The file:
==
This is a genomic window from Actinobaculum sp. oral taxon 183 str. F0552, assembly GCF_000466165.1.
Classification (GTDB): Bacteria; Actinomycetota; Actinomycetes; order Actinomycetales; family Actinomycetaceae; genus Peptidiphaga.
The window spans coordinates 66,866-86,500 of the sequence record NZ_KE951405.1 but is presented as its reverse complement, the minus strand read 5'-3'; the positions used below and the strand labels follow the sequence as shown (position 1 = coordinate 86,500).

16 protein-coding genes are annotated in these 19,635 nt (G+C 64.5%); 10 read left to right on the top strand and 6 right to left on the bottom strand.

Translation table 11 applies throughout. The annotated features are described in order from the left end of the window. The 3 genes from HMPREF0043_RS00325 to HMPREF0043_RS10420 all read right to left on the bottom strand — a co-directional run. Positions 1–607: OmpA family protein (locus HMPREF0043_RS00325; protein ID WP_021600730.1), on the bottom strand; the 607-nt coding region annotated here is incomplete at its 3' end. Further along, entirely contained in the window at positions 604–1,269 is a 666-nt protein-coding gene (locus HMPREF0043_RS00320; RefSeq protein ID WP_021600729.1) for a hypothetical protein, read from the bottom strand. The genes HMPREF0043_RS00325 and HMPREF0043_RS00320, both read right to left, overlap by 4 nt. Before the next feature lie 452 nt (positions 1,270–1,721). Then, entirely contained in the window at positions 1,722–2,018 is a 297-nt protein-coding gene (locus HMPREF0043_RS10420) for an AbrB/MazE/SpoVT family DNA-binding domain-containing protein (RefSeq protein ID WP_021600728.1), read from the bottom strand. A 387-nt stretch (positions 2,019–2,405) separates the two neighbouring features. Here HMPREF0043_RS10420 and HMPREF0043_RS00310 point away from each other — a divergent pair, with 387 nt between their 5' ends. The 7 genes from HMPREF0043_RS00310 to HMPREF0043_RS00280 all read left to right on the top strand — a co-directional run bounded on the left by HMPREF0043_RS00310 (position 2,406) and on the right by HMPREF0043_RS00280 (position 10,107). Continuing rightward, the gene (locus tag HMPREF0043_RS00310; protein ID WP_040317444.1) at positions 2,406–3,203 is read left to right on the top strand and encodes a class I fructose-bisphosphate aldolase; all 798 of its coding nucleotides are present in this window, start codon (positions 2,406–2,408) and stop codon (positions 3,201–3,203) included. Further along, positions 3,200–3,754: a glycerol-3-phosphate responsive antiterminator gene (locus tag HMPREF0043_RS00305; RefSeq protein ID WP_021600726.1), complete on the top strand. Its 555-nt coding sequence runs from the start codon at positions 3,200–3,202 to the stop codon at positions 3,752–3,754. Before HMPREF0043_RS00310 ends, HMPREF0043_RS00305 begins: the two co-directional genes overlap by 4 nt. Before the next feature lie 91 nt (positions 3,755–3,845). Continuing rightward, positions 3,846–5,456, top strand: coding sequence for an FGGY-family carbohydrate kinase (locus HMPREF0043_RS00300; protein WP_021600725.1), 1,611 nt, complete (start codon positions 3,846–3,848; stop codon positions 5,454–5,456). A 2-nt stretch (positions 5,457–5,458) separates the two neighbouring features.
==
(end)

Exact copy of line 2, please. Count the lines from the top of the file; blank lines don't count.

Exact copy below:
Classification (GTDB): Bacteria; Actinomycetota; Actinomycetes; order Actinomycetales; family Actinomycetaceae; genus Peptidiphaga.